5th December 2014
Motoring was front and centre during the recent Budget announcements.
The Chancellor, George Osborne, confirmed that fuel duty will remain frozen and also outlined plans to improve the capacity of Englands roads. Currently motorists in the UK pay 50p per litre for petrol and diesel. Vehicles with a lower impact on carbon emissions are taxed at even lower duty rates and these include liquefied petroleum gas (LPG), compressed natural gas (CNG) and electricity.
Fuel duty freeze - appreciated by many, but has it gone far enough?
This freeze – anticipated to remain in place until August 31st2015 – will save the average motorist £11 every time they fill their tank, the government claims. There have been some groups however who believe the measures have not gone far enough.
Andrew Hogsden, senior manager with Strategic Fleet Consultancy at Lex Autolease, said: "British businesses are burdened with some of the highest fuel prices in Europe.
"Reducing fuel duty would provide them with an immediate cashflow boost as they look to capitalise on the opportunities presented by the recovering economy.
"Unfortunately the Government's decision not to reduce fuel duty means they remain saddled with this costly overhead."
The £15 billion road investment scheme, entitled 'Road Investment Strategy' focusses on more than 100 new road improvement schemes that will take place over the next few years and will include the addition of 1300 new lane miles. The aim is to address traffic black-spots such as the A303 at Stonehenge and the remaining single-lane sections of the A1.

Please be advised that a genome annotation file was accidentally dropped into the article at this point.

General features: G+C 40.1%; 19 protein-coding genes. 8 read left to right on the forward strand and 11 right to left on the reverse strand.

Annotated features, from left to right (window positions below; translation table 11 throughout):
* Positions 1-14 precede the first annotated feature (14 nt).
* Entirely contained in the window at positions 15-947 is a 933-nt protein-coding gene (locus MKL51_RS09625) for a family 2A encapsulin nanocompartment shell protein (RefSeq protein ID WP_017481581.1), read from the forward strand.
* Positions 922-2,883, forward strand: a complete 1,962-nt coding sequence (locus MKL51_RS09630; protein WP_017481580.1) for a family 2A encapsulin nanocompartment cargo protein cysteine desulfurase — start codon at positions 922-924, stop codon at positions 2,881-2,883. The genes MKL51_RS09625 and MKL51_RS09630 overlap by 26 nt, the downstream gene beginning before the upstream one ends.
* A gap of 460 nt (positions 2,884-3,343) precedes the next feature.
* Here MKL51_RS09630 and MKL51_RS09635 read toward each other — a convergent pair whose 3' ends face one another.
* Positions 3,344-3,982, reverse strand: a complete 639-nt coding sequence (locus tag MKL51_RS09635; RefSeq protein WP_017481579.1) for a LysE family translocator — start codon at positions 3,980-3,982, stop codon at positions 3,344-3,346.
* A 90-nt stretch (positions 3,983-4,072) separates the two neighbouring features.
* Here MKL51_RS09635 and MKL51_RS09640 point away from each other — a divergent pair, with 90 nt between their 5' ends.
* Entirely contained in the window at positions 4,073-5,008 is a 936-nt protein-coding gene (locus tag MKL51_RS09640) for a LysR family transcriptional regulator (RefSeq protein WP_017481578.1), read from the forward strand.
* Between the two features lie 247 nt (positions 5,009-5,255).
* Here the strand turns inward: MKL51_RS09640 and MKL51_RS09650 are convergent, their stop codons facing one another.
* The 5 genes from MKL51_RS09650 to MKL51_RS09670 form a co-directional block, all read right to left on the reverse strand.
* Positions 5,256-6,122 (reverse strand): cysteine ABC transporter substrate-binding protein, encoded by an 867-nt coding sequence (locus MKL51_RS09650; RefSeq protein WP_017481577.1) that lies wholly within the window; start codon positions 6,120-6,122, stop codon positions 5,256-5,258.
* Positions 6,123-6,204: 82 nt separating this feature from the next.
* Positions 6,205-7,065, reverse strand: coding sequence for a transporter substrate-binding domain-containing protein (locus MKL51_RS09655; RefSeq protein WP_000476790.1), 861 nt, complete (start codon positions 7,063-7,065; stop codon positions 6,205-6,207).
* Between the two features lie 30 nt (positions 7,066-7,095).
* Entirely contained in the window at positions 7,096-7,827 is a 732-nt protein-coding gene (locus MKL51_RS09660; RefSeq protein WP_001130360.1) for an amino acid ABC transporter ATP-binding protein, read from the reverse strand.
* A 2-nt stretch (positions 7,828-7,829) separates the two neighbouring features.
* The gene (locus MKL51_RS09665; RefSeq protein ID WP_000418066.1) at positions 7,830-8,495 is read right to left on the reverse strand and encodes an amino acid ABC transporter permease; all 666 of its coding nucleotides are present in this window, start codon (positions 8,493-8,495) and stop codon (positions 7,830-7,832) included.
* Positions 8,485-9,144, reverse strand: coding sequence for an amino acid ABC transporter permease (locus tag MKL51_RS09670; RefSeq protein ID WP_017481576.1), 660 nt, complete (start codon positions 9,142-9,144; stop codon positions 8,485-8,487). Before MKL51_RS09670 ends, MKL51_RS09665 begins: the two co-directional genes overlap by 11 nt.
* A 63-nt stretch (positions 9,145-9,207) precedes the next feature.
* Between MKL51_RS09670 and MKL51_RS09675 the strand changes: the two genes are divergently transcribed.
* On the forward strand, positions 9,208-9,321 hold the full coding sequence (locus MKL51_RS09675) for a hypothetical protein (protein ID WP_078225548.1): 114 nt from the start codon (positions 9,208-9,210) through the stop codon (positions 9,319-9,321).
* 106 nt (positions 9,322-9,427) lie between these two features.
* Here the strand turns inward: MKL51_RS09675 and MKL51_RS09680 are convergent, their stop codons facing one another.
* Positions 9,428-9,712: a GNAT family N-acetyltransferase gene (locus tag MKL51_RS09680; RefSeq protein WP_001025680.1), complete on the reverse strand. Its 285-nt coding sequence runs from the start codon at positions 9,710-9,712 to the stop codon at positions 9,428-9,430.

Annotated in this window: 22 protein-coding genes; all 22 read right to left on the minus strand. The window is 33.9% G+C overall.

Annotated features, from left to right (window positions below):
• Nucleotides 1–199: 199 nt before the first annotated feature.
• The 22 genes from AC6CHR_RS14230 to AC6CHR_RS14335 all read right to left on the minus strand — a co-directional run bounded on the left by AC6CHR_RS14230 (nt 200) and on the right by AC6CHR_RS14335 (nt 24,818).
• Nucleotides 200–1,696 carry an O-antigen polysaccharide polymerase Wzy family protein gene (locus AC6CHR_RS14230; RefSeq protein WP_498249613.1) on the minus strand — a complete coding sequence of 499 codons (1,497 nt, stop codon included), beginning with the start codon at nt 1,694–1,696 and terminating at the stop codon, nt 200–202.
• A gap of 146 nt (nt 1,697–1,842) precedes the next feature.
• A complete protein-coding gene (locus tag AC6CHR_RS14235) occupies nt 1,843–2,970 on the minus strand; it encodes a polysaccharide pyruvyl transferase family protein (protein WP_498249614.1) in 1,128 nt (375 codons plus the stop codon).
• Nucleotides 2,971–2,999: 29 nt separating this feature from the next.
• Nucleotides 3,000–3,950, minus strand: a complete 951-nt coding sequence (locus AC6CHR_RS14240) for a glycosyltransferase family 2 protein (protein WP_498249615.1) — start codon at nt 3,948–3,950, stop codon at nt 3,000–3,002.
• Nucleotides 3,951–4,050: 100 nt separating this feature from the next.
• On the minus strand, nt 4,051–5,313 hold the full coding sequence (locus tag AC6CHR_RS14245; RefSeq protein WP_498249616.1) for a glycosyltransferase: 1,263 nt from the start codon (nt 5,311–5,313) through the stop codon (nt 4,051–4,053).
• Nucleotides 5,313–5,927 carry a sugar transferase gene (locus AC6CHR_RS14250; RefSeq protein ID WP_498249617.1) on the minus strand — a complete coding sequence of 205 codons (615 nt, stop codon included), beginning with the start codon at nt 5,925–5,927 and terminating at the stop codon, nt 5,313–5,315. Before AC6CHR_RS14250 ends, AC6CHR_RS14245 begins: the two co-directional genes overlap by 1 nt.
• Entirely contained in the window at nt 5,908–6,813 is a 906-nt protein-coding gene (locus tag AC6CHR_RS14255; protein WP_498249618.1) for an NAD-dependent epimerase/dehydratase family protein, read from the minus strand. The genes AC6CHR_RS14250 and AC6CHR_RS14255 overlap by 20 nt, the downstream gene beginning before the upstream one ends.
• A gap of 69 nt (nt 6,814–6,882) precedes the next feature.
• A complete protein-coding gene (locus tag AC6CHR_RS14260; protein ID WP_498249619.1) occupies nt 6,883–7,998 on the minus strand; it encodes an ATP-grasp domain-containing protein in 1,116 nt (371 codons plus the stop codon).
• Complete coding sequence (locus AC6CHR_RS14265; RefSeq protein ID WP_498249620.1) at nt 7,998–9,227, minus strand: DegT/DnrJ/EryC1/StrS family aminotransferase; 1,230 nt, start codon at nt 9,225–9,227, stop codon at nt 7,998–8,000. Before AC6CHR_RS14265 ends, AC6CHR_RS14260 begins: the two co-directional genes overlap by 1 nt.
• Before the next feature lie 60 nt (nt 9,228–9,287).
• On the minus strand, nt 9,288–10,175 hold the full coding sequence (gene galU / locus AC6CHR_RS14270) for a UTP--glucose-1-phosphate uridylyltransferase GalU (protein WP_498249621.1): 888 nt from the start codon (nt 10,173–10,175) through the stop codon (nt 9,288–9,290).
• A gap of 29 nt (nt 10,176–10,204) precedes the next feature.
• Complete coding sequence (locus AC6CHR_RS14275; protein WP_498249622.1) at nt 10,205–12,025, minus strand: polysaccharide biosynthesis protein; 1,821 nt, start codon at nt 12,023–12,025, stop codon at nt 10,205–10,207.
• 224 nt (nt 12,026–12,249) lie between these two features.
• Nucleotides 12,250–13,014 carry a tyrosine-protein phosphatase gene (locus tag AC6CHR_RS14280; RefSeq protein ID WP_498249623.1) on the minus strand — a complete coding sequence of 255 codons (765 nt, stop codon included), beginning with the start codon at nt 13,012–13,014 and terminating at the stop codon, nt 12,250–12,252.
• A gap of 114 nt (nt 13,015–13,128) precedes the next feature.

Transport secretary Patrick McLoughlin said "this plan is the biggest, boldest and most far-reaching roads programme for decades. It will dramatically improve our road network and unlock Britains economic potential. Roads are key to our nation's prosperity. Far too long they have suffered from under-investment."
New initiatives include a commitment of £2bilion to dual the A303 and A358 to the south west, including the provision of a tunnel at Stonehenge. This is designed to allow motorists to drive on a dual carriageway from London to within 15 miles of Land's End.
Around £290 million will be allocated in order to complete the dualling of the A1 from the stretch of London from London to Ellingham, 25 miles from the Scottish border.
The stretch of road from Manchester to Leeds will be turned into a 'smart motorway', where the hard shoulder can be used as a lane of traffic.
Some of the 100 projects had already been in the pipeline and were the subject of previous announcements, although the government has claimed that 84 from the list are entirely new. The economy may be further boosted as over 6200 construction jobs could be created around the country during the road-build scheme.